Selia, whom Arlen's mother sometimes called Selia the Barren, was a hard woman, tall and thin, with skin like tough leather. Her long gray hair was pulled into a tight bun, and she wore her shawl like a badge of office. She brooked no nonsense, as Arlen had learned more than once at the end of her stick, but today he was comforted by her presence. Like Arlen's father, something about Selia made him feel safe. Though she had never had children of her own, Selia acted as a parent to everyone in Tibbet's Brook.
Few could match her wisdom, and fewer still her stubbornness. When you were on Selia's good side, it felt like the safest place in the world. Even the boy can help. Metal was scarce in the Brook, and his father was proud of his two shovels, his pick, and his saw.
They would all see heavy use this day. Silvy choked and covered her mouth, tears welling in her eyes.
Jeph spat again. No one had ever run so far and lived. A few others fled the corelings and succored there, until the fires spread and their roof caught. They waited in the burning house until the beams started to crack, and then took their chances outside in the minutes before dawn. The corelings killed Brine's wife Meena and their son Poul, but the others made it. The burns will heal and the children will be all right in time, but the others ,,," She didn't need to finish the sentence.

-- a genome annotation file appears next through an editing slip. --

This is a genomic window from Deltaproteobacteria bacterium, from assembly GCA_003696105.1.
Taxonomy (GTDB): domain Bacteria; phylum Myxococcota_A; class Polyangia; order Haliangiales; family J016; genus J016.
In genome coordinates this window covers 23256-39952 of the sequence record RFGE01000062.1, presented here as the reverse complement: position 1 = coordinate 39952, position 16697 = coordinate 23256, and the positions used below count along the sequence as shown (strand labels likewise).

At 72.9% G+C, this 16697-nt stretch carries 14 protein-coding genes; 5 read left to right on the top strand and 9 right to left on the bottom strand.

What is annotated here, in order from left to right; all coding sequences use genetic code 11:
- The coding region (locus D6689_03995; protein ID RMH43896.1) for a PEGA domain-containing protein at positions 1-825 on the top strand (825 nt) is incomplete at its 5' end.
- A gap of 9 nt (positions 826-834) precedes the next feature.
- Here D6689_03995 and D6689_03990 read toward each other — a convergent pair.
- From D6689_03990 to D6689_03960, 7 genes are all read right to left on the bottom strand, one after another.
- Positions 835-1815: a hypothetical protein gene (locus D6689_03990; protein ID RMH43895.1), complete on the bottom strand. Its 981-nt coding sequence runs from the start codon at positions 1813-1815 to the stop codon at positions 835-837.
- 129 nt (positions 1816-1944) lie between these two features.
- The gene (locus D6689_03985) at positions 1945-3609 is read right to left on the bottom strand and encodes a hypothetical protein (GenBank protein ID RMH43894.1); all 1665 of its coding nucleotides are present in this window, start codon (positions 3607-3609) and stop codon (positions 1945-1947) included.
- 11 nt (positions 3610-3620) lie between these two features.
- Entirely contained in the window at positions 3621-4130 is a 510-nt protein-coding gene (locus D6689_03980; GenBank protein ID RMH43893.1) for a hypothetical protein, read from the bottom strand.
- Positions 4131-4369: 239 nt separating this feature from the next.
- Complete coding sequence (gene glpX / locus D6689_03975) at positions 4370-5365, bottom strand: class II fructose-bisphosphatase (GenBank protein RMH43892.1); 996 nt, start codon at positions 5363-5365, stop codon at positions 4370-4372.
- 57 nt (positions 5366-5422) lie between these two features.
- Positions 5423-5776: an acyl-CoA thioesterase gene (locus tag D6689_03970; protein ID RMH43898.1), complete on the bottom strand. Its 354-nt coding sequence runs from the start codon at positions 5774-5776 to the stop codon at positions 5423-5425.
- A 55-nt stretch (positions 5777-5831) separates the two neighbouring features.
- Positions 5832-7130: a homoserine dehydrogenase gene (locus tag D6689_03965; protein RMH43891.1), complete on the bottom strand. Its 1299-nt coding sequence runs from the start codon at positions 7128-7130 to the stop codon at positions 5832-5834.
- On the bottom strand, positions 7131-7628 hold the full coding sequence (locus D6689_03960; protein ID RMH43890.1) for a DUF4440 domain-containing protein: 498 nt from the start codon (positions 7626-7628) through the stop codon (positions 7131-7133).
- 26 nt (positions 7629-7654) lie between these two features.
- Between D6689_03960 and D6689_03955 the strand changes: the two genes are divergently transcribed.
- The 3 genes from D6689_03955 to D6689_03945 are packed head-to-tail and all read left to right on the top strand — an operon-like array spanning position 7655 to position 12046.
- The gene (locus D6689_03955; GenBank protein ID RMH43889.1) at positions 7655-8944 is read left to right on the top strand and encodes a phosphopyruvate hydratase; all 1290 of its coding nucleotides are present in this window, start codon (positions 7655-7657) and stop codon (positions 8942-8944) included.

Survivors of a demon attack had a way of dying soon after. Not all, or even most, but enough.
Some of them took their own lives, and others simply stared blankly, refusing to eat or drink until they wasted away. It was said you did not truly survive an attack until a year and a day had passed. The cutters built their homes mostly out of stone to protect against fire, but even stone would burn if the wards failed and enough flame demons gathered in one place. Jeph joined the other men and a few of the stronger women in clearing the rubble and carting the dead to the pyre.
The bodies had to be burned, of course. No one would want to be buried in the same ground the demons rose out of each night. Tender Harral, the sleeves of his robe rolled up to bare his thick arms, lifted each into the fire himself, muttering prayers and drawing wards in the air as the flames took them. Silvy joined the other women in gathering the younger children and tending to the wounded under the watchful eye of the Brook's Herb Gatherer, Coline Trigg.